Image licensed by Ingram Publishing.
At a local festival, we spotted a bee keeper showing off her honey and a hive. We were fascinated by the six-sided, hexagonal shapes of the honeycomb. It got us wondering, do bees know geometry?
Scientists recently figured out that the cells of the honeycomb start as circles. The circular shape maximizes the area with the least amount of surface.
Want proof ? Take two pipe cleaners of the same length and form one into a circle and the other into a square. See how many pony beads fit inside. You should be able to fit more into the circle than into the square.
Nature is a very efficient mathematician. When the circular cells merge, they form the equilateral hexagons we recognize as honeycomb.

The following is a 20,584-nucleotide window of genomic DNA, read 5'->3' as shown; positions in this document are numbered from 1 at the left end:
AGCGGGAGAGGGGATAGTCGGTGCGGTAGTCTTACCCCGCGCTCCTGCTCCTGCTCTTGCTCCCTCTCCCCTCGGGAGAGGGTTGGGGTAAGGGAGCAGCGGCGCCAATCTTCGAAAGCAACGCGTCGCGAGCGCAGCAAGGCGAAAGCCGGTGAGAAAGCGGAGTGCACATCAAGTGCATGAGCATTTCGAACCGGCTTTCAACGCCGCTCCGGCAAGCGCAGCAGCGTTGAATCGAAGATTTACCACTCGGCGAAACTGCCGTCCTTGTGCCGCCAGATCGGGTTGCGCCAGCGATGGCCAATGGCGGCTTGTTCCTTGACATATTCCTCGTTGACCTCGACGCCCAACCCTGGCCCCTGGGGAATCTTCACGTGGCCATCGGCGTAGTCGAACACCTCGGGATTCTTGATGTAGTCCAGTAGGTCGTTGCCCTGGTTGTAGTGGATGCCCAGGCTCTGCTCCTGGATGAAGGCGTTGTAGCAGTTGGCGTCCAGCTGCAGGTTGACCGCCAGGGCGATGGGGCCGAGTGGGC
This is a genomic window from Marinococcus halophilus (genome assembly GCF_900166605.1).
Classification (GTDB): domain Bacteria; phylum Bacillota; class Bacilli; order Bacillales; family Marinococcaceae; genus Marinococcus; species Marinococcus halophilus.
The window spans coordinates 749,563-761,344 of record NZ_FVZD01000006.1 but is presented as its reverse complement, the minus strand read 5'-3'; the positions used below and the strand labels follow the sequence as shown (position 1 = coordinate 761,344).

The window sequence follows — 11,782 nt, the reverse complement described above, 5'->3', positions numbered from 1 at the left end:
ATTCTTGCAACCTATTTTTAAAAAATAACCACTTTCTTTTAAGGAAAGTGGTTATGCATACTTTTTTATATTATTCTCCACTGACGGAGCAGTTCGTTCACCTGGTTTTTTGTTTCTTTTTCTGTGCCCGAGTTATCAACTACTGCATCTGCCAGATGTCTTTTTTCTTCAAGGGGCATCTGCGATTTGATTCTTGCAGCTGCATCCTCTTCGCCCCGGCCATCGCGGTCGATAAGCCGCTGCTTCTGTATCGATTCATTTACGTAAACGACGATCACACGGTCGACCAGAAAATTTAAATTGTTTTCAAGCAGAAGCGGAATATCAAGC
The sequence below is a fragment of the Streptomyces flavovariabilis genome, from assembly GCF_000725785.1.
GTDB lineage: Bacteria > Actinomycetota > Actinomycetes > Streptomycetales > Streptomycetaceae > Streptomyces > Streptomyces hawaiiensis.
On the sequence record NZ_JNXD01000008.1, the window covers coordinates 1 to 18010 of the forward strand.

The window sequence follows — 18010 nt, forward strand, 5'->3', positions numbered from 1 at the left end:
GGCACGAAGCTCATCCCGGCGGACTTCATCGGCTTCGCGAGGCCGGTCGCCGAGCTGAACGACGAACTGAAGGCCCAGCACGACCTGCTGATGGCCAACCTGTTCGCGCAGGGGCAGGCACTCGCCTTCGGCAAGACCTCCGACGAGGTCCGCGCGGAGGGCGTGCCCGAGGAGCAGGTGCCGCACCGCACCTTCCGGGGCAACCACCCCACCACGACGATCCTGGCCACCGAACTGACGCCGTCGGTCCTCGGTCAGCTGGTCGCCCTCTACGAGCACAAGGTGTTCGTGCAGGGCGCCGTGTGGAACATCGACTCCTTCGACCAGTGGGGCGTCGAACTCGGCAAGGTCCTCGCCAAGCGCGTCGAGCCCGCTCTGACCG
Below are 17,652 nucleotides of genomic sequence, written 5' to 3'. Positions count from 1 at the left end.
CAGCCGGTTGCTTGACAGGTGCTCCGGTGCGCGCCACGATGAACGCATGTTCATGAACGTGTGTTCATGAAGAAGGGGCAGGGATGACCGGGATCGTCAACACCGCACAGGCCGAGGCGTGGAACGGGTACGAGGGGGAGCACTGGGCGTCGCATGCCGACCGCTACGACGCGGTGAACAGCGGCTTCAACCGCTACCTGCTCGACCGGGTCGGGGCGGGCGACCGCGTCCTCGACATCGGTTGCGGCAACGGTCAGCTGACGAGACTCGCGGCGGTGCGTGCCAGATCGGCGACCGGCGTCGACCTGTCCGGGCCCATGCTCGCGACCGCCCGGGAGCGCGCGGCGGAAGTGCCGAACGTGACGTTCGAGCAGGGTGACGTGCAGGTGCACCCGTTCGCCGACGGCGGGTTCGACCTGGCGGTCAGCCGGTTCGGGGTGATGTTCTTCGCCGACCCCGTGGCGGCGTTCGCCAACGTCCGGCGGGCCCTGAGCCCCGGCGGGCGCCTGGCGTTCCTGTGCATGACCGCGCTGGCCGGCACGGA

We decided to see if we could replicate this at home with candy. We grabbed some “Dots” with circular bases and squashed them together in the mouth of a sports bottle. Yup, they created a hexagon! The kids wanted to try with Life Savers Gummies, too…I think they just wanted more squishy candy to eat.
To distract them from the candy and get them moving, we investigated bee dances. Not only do bees have moves like Jagger, their “waggle dance” (seriously, that is the actual scientific name) signals direction and distance of nectar sources to their hive mates. NOVA has a feature where you can try to interpret actual bees doing their dances.
The center line of the figure-eight pattern points in the direction of the flower. The speed with which the dance is done communicates distance–the quicker the dance (bees can waggle 15 times per second), the closer the food source.
Kids can hide a flower picture and do a “waggle dance” to communicate the direction and distance to friends and siblings.
Now, buzz off, little bees, and try to find that yummy flower!